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Health
8:13 am
Thu November 17, 2011

Smucker Recalls Jars of Chunky Peanut Butter

J.M. Smucker Co. is recalling some 16-ounce jars of its Smucker's Natural Peanut Butter Chunky sold in
several states because of possible salmonella contamination.

The Ohio-based company says the jars covered in the recall would have been purchased in the last week or so. They have "Best if Used By" dates of Aug. 3, 2012 and Aug. 4, 2012, plus the production codes 1307004 and 1308004.

Salmonella is bacteria resulting in fever, cramps and diarrhea that lasts for several days and can require hospitalization.

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Arts & Culture
7:59 pm
Wed November 16, 2011

Conrad's Corner: November 16, 2011

Cornad Balliet reads Jim Brooks' poem, "Gliding"

Statewide News
4:45 pm
Wed November 16, 2011

Ohio Goes Back Years To Recover Welfare Overpayments

Thousands of Ohio welfare recipients who were overpaid more than 10 years ago are being informed that they will have to repay that money to the state.

The overpayments are not the result of fraud, and most resulted from administrative errors by government workers, The Columbus Dispatch (reported Wednesday. An example would be a welfare recipient who might have reported a change in income to his caseworker that would have reduced the benefit, but that information wasn't logged before the monthly check was mailed, the newspaper reported.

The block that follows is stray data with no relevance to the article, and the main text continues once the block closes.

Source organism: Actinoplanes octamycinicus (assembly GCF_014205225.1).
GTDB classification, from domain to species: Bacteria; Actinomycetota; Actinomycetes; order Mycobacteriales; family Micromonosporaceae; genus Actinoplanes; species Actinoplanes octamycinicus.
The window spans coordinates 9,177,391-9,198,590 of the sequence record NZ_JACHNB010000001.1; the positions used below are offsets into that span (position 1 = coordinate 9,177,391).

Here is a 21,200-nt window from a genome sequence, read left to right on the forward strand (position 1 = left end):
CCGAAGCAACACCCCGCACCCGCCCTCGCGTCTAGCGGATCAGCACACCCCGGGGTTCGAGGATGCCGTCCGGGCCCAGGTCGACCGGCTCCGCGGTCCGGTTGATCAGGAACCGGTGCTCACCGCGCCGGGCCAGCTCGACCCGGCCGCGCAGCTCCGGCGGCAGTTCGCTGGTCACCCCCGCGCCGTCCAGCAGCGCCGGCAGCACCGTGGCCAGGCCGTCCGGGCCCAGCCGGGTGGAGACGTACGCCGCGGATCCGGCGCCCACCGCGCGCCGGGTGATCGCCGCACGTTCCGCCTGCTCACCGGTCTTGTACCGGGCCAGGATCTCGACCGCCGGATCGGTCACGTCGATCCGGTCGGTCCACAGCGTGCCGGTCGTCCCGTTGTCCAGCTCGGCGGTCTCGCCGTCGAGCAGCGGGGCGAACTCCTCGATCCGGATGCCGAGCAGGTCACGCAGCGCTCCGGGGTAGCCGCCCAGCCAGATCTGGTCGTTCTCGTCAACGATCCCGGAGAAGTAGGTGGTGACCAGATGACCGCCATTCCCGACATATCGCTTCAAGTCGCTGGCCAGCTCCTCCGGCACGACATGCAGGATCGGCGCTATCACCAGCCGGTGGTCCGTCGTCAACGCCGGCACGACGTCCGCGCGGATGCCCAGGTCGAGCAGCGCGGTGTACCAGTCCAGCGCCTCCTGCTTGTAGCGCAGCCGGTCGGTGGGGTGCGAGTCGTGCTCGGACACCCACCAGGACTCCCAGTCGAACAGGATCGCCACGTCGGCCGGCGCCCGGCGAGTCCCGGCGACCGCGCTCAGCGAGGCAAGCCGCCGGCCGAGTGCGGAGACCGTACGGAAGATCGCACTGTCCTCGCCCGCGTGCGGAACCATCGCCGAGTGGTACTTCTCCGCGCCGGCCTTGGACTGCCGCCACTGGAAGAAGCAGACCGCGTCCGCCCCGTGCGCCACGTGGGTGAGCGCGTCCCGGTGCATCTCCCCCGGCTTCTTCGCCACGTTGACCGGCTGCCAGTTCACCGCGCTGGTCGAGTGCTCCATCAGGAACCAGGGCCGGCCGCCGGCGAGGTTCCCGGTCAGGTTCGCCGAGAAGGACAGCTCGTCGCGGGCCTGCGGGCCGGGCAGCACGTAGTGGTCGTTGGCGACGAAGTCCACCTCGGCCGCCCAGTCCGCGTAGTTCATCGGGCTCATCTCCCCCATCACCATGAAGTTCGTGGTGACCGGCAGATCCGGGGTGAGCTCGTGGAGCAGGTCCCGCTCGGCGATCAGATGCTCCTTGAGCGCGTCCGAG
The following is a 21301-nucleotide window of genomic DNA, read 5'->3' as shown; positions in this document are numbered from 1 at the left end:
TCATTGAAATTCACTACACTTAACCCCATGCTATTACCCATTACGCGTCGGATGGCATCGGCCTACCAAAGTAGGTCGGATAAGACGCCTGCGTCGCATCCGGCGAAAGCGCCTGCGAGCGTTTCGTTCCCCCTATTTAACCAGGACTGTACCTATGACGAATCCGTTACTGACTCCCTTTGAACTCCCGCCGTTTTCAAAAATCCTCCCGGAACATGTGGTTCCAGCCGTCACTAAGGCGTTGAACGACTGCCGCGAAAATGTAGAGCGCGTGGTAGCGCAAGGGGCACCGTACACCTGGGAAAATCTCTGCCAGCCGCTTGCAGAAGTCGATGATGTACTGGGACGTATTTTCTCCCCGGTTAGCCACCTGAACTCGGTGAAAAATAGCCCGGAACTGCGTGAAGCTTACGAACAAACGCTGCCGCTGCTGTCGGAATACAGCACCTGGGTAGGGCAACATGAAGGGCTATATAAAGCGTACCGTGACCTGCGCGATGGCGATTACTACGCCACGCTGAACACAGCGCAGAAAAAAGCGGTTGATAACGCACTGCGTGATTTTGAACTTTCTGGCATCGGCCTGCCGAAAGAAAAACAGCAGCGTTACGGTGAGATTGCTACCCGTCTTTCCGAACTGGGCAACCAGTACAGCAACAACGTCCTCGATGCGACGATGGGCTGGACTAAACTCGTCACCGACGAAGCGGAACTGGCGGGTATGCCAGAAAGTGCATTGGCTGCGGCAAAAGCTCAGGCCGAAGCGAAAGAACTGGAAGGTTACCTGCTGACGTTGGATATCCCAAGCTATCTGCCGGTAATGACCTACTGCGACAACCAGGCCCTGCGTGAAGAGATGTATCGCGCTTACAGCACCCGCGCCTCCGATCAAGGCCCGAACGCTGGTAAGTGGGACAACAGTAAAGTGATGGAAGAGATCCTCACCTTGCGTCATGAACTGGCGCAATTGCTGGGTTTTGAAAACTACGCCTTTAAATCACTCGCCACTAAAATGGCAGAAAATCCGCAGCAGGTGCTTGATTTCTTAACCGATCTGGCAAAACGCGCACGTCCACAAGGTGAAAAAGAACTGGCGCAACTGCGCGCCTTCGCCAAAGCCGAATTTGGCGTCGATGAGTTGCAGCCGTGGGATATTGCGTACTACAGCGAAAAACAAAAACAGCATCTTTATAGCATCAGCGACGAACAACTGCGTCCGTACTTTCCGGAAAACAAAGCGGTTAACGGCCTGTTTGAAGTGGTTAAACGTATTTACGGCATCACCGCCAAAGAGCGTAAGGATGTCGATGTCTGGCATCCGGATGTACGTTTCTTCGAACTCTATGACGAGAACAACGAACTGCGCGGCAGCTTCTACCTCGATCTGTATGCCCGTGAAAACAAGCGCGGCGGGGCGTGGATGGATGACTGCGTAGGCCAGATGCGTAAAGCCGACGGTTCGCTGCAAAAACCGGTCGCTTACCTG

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Poverty
4:40 pm
Wed November 16, 2011

Advocates Predict Ohio Homelessness Will Worsen

Advocates trying to solve Ohio's problem of homelessness predict it will get worse in the coming months. Bill Faith heads the Coalition on Housing and Homelessness in Ohio. He says federal money to help the homeless is running out.

"Ohio got its share of money, almost 66 million dollars, that since 2010 has been used to prevent homelessness for thousands of Ohioans who were on the edge, but that money is beginning to dry up," says Faith.

Statewide News
9:22 am
Wed November 16, 2011

Senator: Ohio Abortion 'Heartbeat' Bill in Review

The Republican leader of the Ohio Senate says it is too soon to say whether his chamber would vote before
the end of the year on a bill that would ban abortions in the state after the first detectable heartbeat.

Senate President Tom Niehaus said Tuesday that a group of lawmakers he's convened continues to research the measure.

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